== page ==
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Continuing Cardiopulmonary Symptoms, Disability, and Financial Toxicity 1 Month After Hospitalization for Third-Wave COVID-19: Early Results From a US Nationwide Cohort.
|Title||Continuing Cardiopulmonary Symptoms, Disability, and Financial Toxicity 1 Month After Hospitalization for Third-Wave COVID-19: Early Results From a US Nationwide Cohort.|
|Publication Type||Journal Article|
|Year of Publication||2021|
|Authors||Iwashyna TJ, Kamphuis LA, Gundel SJ, Hope AA, Jolley S, Admon AJ, Caldwell E, Monahan ML, Hauschildt K, B Thompson T, Hough CL|
|Corporate Authors||NHLBI Prevention and Early Treatment of Acute Lung Injury(PETAL) Network|
|Journal||J Hosp Med|
|Date Published||2021 Aug 18|
BACKGROUND: Patients discharged after COVID-19 report ongoing needs.OBJECTIVES: To measure incident symptoms after COVID-19 hospitalization.DESIGN, SETTING, AND PARTICIPANTS: Preplanned early look at 1-month follow-up surveys from patients hospitalized August 2020 to January 2021 in NHLBI PETAL Network's Biology and Longitudinal Epidemiology: COVID-19 Observational (BLUE CORAL) study. English- or Spanish-speaking hospitalized adults without substantial pre-COVID-19 disability with a positive molecular test for SARS-CoV-2.RESULTS: Overall, 253 patients were hospitalized for a median of 5 days (interquartile range [IQR], 3-8), and had a median age of 60 years (IQR, 45-68). By race/ethnicity, 136 (53.8%) were non-Hispanic White, 23 (9.1%) were non-Hispanic Black, and 83 (32.8%) were Hispanic. Most (139 [54.9%]) reported a new or worsened cardiopulmonary symptom, and 16% (n = 39) reported new or increased oxygen use; 213 (84.2%) patients reported not feeling fully back to their pre-COVID-19 level of functioning. New limitations in activities of daily living were present in 130 (52.8%) patients. Financial toxicities, including job loss or change (49 [19.8%]), having a loved one take time off (93 [37.8%]), and using up one's savings (58 [23.2%]), were common. Longer lengths of hospital stay were associated with greater odds of 1-month cardiopulmonary symptoms (adjusted odds ratio [aOR], 1.82 per additional week in the hospital; 95% CI, 1.11-2.98) and new disability (aOR, 2.06; 95% CI, 1.21-3.53). There were not uniform demographic patterns of association.LIMITATIONS: We prioritized patients' reports of their own incident problems over objective testing.CONCLUSION: Patients who survived COVID-19 in the United States during late 2020/early 2021 still faced new burdens 1 month after hospital discharge.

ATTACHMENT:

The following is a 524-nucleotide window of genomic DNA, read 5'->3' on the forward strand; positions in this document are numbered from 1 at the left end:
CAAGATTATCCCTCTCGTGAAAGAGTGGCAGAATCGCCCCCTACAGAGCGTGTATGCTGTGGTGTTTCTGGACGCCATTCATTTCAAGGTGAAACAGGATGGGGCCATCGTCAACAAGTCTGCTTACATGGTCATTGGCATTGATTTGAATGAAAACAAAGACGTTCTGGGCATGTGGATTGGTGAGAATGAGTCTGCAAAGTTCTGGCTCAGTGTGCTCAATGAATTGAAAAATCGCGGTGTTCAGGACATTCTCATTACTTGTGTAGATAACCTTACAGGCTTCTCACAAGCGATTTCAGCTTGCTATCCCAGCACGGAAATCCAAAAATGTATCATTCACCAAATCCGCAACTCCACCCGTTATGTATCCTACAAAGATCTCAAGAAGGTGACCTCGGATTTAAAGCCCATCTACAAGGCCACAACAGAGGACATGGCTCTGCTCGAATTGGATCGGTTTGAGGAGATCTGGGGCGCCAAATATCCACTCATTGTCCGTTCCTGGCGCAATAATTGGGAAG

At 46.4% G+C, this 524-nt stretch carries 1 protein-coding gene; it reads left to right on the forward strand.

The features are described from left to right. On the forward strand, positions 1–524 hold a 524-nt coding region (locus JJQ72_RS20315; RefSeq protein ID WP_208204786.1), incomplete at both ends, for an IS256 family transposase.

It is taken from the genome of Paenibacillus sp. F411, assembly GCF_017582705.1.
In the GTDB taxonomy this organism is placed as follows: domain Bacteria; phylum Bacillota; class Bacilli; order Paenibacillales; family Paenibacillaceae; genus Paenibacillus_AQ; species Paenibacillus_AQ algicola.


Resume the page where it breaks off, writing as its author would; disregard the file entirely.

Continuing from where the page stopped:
|Alternate Journal||J Hosp Med|
|Grant List||K08 HL155407 / HL / NHLBI NIH HHS / United States |
K23 AA026315 / AA / NIAAA NIH HHS / United States
U01 HL123008 / HL / NHLBI NIH HHS / United States